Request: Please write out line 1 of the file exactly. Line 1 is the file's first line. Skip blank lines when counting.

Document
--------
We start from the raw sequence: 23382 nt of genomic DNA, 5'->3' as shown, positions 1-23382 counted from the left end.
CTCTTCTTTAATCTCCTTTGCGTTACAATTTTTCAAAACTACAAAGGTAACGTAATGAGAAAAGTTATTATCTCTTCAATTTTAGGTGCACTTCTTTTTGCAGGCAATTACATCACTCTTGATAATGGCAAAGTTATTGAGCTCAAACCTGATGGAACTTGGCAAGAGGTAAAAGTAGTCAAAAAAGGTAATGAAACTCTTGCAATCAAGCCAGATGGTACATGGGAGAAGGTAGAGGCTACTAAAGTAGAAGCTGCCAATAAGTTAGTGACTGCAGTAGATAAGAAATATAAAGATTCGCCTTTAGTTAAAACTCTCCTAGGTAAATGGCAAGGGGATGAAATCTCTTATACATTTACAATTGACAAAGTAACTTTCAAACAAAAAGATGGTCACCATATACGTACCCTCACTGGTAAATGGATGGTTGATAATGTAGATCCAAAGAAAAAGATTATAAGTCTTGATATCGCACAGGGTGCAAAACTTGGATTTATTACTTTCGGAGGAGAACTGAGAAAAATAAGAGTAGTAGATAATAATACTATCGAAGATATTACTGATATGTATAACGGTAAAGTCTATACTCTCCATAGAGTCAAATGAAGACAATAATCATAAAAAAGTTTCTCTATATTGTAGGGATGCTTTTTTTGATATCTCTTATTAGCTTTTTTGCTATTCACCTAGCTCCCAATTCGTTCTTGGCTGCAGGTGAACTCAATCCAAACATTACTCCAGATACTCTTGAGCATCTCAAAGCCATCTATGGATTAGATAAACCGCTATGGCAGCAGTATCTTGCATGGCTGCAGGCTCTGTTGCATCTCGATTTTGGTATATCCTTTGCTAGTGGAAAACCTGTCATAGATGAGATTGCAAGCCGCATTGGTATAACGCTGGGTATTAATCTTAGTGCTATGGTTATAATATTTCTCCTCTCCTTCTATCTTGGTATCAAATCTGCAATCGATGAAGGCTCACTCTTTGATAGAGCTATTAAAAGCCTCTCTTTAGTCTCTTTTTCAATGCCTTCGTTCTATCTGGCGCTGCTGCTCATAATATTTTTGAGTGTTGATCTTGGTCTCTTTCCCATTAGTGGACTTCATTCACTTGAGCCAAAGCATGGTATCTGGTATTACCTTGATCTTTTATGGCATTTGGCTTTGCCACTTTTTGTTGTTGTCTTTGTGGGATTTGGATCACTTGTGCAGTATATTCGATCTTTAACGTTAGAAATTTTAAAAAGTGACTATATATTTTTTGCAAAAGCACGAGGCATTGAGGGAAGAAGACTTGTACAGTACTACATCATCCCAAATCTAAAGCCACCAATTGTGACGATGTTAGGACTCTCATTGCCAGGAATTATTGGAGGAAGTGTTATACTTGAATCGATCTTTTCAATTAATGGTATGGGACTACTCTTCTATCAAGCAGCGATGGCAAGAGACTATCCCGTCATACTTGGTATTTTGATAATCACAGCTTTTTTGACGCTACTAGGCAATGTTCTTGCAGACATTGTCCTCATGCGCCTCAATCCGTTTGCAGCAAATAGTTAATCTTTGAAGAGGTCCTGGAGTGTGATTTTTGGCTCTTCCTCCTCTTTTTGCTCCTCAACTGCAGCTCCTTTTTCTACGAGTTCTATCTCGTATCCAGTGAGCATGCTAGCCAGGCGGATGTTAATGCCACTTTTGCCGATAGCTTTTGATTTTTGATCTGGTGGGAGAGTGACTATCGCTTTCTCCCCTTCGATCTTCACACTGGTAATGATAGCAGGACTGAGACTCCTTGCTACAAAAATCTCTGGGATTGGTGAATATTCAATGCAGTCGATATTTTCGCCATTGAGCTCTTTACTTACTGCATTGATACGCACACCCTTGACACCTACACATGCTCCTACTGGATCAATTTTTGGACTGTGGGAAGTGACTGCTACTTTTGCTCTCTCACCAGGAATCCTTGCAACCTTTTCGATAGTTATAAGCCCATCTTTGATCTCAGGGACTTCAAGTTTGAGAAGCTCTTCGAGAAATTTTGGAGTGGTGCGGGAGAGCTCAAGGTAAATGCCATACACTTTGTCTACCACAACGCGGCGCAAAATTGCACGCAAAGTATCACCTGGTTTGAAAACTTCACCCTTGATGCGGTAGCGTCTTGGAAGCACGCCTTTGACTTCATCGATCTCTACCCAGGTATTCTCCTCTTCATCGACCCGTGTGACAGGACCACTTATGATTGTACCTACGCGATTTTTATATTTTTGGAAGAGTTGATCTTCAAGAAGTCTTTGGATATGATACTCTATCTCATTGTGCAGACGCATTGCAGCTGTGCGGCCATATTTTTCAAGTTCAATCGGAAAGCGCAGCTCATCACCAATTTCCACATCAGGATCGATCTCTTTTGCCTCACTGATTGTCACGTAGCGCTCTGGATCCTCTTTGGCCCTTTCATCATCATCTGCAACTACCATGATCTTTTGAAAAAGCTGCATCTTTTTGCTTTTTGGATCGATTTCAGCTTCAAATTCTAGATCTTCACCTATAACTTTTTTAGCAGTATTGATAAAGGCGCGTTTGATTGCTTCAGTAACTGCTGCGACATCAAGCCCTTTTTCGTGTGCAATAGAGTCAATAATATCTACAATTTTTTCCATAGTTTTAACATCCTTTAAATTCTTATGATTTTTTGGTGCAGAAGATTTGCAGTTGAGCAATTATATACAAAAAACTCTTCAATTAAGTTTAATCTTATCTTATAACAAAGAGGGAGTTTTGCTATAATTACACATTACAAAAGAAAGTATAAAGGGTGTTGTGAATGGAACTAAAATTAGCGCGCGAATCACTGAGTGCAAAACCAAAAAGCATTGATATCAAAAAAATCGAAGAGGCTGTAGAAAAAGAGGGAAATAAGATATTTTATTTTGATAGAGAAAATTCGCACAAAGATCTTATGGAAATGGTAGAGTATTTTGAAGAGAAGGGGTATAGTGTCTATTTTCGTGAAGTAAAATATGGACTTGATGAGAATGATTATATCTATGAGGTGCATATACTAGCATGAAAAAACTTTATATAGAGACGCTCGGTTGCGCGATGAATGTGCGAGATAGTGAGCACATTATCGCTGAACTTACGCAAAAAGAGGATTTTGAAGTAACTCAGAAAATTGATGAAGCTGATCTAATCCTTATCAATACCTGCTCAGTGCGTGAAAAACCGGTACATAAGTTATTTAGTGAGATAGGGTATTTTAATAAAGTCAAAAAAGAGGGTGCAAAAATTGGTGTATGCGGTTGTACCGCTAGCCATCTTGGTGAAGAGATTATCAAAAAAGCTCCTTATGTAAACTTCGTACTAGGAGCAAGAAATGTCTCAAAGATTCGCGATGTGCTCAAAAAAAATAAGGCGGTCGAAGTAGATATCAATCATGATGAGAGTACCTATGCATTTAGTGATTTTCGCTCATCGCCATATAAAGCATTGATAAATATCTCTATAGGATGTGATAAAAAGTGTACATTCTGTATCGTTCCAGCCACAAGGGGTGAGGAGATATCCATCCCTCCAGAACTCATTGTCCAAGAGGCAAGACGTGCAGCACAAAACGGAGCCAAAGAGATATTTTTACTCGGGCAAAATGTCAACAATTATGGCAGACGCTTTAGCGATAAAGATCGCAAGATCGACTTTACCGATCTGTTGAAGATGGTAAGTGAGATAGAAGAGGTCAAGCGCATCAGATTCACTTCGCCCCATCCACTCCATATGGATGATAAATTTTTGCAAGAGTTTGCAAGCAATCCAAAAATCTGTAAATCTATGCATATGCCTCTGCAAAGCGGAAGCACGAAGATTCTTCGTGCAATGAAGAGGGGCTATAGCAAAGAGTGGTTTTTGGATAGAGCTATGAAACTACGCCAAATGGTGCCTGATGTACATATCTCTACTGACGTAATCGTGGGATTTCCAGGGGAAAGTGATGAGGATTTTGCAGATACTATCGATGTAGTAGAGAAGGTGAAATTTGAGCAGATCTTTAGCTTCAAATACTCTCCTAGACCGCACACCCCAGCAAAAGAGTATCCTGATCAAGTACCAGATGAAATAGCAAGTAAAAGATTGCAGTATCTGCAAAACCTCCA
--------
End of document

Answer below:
We start from the raw sequence: 23382 nt of genomic DNA, 5'->3' as shown, positions 1-23382 counted from the left end.